Sunflower Hill named Nonprofit of the Year
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Assemblywoman Baker honors Tri-Valley organization at State Capitol
by Jeremy Walsh / Pleasanton Weekly
Tri-Valley nonprofit Sunflower Hill has been recognized at the state level for its efforts to provide vocational, educational and residential opportunities for adults with developmental disabilities in the region.
Local Assemblywoman Catharine Baker (R-San Ramon) singled out Sunflower Hill as her district’s 2017 Nonprofit of the Year. The organization was honored at ceremonies at the State Capitol and in Livermore last week.
“Sunflower Hill is a fitting, deserving recipient of our Nonprofit of the Year Award,” Baker said in a statement. “This local organization creates an environment of hope, greater independence and community connection for special needs adults. Our community is better and enriched by Sunflower Hill.”
“We are honored and so very grateful for this award,” said Susan Houghton, president of Sunflower Hill’s Board of Directors.
“Creating long-term, sustainable communities and ways for individuals with developmental delays to create meaningful lives is paramount,” Houghton added. “Our sincere thanks to Assemblywoman Baker for her tremendous support.”
Formed almost five years ago, Sunflower Hill has created a sustainable garden in Livermore harvested by adults with developmental disabilities and local volunteers. The nonprofit is also working to move forward with new residential communities in Pleasanton and Livermore for people with special needs.
Sunflower Hill Gardens at Hagemann Ranch produced more than 9,600 pounds of food last year, and more than 70% of the one-acre garden’s yield is donated to local food shelters like Open Heart Kitchen and Tri-Valley Haven.
The nonprofit is looking to create more vocational opportunities in horticulture for people with special needs and is working with Las Positas College on a non-credit certificate program.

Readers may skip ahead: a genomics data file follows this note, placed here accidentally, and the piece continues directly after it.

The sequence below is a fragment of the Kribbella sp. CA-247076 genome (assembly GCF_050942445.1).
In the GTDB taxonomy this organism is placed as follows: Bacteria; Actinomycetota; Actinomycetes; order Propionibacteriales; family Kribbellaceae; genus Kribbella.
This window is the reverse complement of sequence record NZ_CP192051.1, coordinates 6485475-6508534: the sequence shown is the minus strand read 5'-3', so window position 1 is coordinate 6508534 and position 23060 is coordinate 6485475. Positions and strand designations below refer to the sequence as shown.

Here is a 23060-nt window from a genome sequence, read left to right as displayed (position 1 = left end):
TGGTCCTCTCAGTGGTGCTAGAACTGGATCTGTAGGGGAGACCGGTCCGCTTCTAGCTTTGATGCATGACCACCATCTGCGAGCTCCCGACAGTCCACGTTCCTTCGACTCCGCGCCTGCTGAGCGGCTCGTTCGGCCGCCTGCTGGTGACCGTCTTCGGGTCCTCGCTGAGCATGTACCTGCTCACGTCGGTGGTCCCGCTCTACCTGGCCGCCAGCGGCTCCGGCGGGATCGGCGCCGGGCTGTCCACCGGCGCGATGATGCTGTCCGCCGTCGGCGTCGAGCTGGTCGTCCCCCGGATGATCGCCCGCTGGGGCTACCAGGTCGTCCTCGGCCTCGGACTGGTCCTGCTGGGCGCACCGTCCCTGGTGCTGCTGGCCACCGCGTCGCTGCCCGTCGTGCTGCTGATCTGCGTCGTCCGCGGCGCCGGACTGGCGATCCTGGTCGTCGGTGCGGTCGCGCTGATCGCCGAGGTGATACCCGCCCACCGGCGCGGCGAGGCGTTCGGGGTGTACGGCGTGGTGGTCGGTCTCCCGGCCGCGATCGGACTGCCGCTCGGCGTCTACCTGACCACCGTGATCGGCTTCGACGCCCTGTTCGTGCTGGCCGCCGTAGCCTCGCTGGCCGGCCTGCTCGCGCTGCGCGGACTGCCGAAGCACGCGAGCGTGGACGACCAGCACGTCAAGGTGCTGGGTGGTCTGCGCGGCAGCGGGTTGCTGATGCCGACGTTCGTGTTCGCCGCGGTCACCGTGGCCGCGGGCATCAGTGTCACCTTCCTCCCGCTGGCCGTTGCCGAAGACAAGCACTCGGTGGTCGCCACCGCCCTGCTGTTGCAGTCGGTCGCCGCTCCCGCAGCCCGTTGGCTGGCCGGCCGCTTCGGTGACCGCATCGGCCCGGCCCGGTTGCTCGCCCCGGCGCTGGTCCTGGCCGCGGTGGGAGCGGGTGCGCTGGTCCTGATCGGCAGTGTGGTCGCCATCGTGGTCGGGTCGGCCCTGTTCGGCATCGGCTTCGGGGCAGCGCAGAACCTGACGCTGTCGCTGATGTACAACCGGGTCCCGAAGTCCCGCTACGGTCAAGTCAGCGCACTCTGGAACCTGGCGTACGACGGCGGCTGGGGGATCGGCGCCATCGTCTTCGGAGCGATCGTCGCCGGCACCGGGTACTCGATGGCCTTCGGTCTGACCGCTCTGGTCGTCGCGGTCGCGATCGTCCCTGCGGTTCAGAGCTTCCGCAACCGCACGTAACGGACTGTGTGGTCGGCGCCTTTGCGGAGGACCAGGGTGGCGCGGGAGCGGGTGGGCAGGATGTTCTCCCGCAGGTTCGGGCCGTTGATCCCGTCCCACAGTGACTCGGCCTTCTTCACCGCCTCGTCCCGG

With another key focus on housing options for people with special needs, Sunflower Hill is planning a residential community for 30 adults on the edge of downtown Pleasanton, with land set aside for the nonprofit to develop near a new 87-house project where Stanley Boulevard turns into First Street. That’s in addition to moving forward with a housing complex to serve 44 adults with developmental disabilities on First Street in Livermore.
Because of these efforts and others, Baker said she chose Sunflower Hill as her Nonprofit of the Year, with representatives recognized in Sacramento on California Nonprofits Day on June 28 as well as at a local ceremony the next day at Sunflower Hill Gardens.
Houghton credited the support Sunflower Hill and other local nonprofits have received from the assemblywoman since her election 2-1/2 years ago.
“From her first month in office, Assemblywoman Baker made it clear that nonprofit organizations in her district were important constituents. She wanted to know our issues and how she could help,” Houghton said. “Her new appointment on the Assembly Select Committee on Nonprofits is a testament to this focus and her passion to ensure that every voice deserves to be heard.”
She added, “Special thanks to our volunteers, families and community supporters for believing in our vision and what we want to create. We are grateful to be a part of a community that believes so strongly in helping others.”
View photos from the ceremony and event here.
Categories: General Update